In 2015, the value of the Finnish mass media market was €3.7bn, a decrease of three percent from the previous year. Dailies decreased by five percent, but non-dailies increased by two percent. Since 2000, publishing has slipped from more than 70 percent of the media market to 57 percent. Newspapers, including free sheets, still account for 28 percent of turnover and 36 percent of advertising in media.

Up to 91 percent of the total sales of the dailies and non-dailies came from print and 9 percent from online publishing. Regarding digital revenue, online advertising was 73 percent and subscriptions 27 percent. As late as 1988, the daily newspaper earnings from advertising amounted to 71 percent and 29 percent was from subscriptions. The scales were turned in 2015, as dailies made 45 percent of their revenue from advertising and 55 percent from subscriptions. Newspapers are now more than ever dependent on their subscribers.

The great majority of newspapers are non-affiliated and independent. Party newspapers are a curiosity in Finland at just a few percent of the total. Competition among daily newspapers in any town is rare. Only in the Helsinki metropolitan area is there more than one Finnish-language daily newspaper.

According to Kantar TNS, in 2016 advertising in Finland decreased nine percent in magazines, four percent in newspapers and one percent in TV, but increased three percent in radio and 13 percent online, excluding search engines.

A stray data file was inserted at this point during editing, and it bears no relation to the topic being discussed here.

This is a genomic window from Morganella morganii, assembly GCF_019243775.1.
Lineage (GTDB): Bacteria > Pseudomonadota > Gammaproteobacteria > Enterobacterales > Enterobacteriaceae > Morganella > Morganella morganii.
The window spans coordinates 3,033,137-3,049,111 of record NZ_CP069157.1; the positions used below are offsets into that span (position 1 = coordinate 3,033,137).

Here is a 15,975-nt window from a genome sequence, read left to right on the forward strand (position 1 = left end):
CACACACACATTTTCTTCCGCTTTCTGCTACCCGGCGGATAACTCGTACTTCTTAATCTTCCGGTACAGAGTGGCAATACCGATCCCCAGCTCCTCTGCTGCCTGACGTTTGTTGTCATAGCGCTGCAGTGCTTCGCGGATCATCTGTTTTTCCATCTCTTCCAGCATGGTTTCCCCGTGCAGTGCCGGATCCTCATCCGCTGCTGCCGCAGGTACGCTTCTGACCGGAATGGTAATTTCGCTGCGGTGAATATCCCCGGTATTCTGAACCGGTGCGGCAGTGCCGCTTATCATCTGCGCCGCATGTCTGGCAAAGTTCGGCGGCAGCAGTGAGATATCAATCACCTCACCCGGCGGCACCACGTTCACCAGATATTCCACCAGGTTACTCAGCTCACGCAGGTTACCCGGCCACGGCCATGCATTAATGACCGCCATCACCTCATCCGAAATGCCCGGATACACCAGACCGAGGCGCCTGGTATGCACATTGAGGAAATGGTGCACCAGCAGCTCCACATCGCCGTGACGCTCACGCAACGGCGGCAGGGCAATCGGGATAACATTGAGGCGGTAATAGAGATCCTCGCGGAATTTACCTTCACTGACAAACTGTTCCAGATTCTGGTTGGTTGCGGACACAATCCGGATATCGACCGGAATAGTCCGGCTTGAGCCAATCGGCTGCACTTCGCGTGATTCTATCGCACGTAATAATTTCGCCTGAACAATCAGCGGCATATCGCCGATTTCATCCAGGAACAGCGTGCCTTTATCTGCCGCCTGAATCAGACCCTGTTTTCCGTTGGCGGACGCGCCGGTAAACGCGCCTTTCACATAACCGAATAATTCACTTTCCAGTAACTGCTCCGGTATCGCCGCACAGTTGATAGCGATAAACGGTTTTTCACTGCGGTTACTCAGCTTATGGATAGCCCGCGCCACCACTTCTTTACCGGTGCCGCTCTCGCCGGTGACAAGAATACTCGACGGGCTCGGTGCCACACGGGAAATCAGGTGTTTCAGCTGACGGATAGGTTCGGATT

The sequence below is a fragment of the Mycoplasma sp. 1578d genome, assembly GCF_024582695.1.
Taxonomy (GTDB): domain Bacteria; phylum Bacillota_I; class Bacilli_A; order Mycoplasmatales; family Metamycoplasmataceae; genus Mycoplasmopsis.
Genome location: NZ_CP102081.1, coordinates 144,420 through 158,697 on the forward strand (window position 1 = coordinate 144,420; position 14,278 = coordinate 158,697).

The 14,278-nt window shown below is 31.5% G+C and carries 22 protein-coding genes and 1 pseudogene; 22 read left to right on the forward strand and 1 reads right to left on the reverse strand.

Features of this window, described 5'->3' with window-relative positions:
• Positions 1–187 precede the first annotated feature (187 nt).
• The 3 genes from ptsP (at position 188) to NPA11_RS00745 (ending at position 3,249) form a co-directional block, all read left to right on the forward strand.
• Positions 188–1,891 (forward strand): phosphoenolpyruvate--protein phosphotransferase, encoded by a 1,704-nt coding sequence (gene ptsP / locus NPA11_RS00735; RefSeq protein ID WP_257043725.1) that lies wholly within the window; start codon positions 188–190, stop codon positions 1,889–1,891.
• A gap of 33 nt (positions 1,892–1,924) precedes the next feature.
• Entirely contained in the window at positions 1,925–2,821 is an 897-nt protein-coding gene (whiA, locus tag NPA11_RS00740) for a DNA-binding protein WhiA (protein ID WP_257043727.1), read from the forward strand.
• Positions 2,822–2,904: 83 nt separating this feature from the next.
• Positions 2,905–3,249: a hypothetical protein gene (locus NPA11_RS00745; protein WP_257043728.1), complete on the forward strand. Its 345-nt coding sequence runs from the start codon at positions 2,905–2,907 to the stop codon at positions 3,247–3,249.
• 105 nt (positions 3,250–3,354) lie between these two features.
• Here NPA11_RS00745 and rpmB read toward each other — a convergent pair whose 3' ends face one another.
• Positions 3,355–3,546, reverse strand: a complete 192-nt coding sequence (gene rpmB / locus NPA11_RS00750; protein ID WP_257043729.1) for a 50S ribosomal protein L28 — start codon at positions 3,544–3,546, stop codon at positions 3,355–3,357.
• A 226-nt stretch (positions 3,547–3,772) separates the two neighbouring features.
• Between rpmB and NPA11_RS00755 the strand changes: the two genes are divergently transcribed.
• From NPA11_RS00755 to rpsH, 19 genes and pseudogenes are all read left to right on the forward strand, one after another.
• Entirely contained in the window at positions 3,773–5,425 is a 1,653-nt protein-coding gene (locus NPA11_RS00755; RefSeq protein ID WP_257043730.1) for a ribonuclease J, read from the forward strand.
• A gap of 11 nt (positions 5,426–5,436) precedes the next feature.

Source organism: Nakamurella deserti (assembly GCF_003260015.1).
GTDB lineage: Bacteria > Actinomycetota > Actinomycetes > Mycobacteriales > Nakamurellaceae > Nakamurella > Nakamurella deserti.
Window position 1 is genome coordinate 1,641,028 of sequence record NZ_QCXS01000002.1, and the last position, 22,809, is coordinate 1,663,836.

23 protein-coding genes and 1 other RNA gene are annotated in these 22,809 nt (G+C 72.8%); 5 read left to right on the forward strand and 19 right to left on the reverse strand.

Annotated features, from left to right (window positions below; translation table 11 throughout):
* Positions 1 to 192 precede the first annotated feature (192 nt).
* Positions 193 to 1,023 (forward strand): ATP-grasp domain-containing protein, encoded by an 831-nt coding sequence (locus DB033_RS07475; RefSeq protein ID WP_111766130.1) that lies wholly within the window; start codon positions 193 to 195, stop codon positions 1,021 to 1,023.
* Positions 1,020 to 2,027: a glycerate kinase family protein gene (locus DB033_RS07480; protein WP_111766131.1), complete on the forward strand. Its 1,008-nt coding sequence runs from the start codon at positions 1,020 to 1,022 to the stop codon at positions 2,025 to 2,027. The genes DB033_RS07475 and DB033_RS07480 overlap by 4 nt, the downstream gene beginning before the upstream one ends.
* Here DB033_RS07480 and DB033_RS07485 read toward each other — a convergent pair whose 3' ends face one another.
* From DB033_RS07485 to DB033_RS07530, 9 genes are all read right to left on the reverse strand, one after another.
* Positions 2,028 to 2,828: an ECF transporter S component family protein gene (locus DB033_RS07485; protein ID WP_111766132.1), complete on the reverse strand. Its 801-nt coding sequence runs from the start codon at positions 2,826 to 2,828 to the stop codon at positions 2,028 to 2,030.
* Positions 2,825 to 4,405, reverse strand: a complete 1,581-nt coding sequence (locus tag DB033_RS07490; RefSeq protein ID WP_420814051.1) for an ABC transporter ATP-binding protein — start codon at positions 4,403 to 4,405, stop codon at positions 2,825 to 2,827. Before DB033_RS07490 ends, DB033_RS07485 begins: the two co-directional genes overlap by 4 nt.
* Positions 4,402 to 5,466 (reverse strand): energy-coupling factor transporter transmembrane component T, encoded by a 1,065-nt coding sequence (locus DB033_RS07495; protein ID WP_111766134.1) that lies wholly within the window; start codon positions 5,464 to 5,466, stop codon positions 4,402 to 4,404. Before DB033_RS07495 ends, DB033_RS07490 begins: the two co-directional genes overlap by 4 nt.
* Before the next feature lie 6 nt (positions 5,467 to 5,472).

The Finnish national readership survey shows that printed newspapers are by far the preferred way to follow newspaper contents in the spring of 2016. Of the population aged 9+, a total of 80 percent read a printed newspaper every week. Reading on a computer is the second favoured, as 51 percent of the population do so. People reading newspapers on a mobile phone nearly equal the amount of people reading them on a computer. Reading newspapers on a tablet is gaining popularity, too.

At the top of all websites (week 01/2017) are two tabloids, Ilta-Sanomat by Sanoma Corporation with 2.1 million weekly visitors and Iltalehti by Alma Media with 1.9 million visitors. Third is Yle, the public broadcasting company with 1.8 million visitors and fourth is the largest Nordic daily, Helsingin Sanomat by Sanoma Corporation, with 1.5 million visitors. Fifth is the oldest commercial TV company MTV, owned by Bonnier group Sweden, with 1.4 million visitors.

An overwhelming majority, or 95 percent, of Finnish newspapers are non affiliated. There were 66 party-affiliated newspapers in 1946, 43 in 1965, 18 in 1997 and nine printed party papers in 2016.

There is no general press subsidy in Finland. A party can decide how much of its parliamentary subsidy it allocates to its publications. Parties have increasingly invested in the development of their websites and their presence in social media.

Journalism is an independent and open profession. The membership in the Union of Finnish Journalists is based on occupational criteria, not on educational background or formal qualifications. The share of journalists having a formal degree has steadily risen.